Petitioner argues that the department's finding that the November messages involved a threat of violence is not supported by substantial evidence. Specifically, she argues that the department erred by relying on the issuance of the second civil stalking complaint and entry of the civil stalking protective order to infer that the messages involved a threat of violence.
We review the department's order for substantial evidence. ORS 183.482(8)(c). Substantial evidence exists to support a finding of fact when "the record, viewed as a whole, would permit a reasonable person to make that finding." Id. When a factual finding is based on an inference, we assess both the evidentiary basis and the rational basis for the inference. As the Supreme Court has explained:
"The substantial evidence rule is not entirely dispositive in reviewing findings which embody inferences. An inference has two parts: a primary fact plus a deduction. The evidence directly establishes only the truth of the primary fact or facts from which an inference may be derived therefrom. Rational bases may exist for more than one inference to be drawn from the same primary fact, and the factfinder (i.e., the agency) has the task to decide which one to draw. The court does not substitute its judgment as to which inference should be drawn, but it must review for the existence of a rationale. The rationale is reviewed for soundness, not for conformity to judicial preference. Judicial review of an inference is thus in two stages: (1) whether the basic fact or facts are supported by substantial evidence, and (2) whether there is a basis in reason connecting the inference to the facts from which it is derived. It is a twofold review for substantial evidence and, in a sense, for 'substantial reason.'"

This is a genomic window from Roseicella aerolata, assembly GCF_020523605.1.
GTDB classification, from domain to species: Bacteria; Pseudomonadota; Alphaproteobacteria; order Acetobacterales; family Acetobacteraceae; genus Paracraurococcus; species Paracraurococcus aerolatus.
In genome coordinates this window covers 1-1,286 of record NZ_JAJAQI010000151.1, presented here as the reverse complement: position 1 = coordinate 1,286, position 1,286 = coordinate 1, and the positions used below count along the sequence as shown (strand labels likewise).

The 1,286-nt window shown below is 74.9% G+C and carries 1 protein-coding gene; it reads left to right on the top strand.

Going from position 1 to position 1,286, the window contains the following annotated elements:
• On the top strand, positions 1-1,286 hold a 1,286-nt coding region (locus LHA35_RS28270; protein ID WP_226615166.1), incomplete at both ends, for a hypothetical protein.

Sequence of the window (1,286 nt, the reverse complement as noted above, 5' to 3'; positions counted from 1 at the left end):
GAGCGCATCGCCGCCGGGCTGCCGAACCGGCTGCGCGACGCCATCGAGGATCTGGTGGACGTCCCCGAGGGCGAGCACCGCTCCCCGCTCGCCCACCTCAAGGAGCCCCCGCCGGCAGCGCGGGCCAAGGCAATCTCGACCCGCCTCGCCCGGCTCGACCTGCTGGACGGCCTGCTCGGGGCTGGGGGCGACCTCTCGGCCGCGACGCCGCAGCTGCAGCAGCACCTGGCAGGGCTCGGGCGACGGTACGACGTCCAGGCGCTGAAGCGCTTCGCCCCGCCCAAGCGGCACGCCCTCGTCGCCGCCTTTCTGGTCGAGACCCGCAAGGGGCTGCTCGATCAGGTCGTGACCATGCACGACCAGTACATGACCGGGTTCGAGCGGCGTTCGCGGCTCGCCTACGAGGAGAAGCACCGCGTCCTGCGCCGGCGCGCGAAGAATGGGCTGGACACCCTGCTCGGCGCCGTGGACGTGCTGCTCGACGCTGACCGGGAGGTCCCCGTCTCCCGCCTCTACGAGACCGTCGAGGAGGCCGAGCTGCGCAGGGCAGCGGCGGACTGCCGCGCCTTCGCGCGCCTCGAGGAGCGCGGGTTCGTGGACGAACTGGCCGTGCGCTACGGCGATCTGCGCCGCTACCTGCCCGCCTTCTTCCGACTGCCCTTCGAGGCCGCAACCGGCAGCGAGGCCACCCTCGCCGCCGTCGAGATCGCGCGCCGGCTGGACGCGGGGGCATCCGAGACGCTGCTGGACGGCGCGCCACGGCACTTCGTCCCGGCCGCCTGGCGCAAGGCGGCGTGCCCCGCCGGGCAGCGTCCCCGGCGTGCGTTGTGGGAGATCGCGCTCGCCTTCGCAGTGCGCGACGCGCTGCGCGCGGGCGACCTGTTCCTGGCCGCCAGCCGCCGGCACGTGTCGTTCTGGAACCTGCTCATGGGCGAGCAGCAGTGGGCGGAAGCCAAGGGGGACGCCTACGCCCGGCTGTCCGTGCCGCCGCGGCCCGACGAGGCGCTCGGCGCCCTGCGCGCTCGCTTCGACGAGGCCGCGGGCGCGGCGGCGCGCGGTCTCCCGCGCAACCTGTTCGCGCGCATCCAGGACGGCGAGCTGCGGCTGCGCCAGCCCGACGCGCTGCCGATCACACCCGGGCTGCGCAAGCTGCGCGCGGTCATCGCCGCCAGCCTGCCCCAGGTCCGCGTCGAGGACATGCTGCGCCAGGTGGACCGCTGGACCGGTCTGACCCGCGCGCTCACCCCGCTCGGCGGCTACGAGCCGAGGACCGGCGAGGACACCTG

City of Roseburg v. Roseburg City Firefighters, 292 Or 266, 271, 639 P2d 90 (1981).
When conducting "substantial reason" review, we review the reasoning set forth in the order itself. See Drew v. PSRB, 322 Or 491, 499-500, 909 P2d 1211 (1996) (review for substantial reason is based on the order itself, not our independent review of the record); Castro v. Board of Parole, 232 Or App 75, 85-86, 220 P3d 772 (2009) ("Our duty is to evaluate the board's logic, not to supply it.").
Here, the department found that, "Based on the telephone messages, a civil stalking order was * * * issued to Mr. Hawkins against [petitioner]." Under ORS 30.866, a person may obtain a stalking protective order against another person if the other person has engaged in repeated and unwanted contacts that have caused reasonable alarm or coercion and reasonable apprehension regarding personal safety. That statute provides, in part:
"(1) A person may bring a civil action in a circuit court for a court's stalking protective order or for damages, or both, against a person if:
"(a) The person intentionally, knowingly or recklessly engages in repeated and unwanted contact with the other person or a member of that person's immediate family or household thereby alarming or coercing the other person;
"(b) It is objectively reasonable for a person in the victim's situation to have been alarmed or coerced by the contact; and
"(c) The repeated and unwanted contact causes the victim reasonable apprehension regarding the personal safety of the victim or a member of the victim's immediate family or household.
"* * * * *
"(6) An action under this section must be commenced within two years of the conduct giving rise to the claim."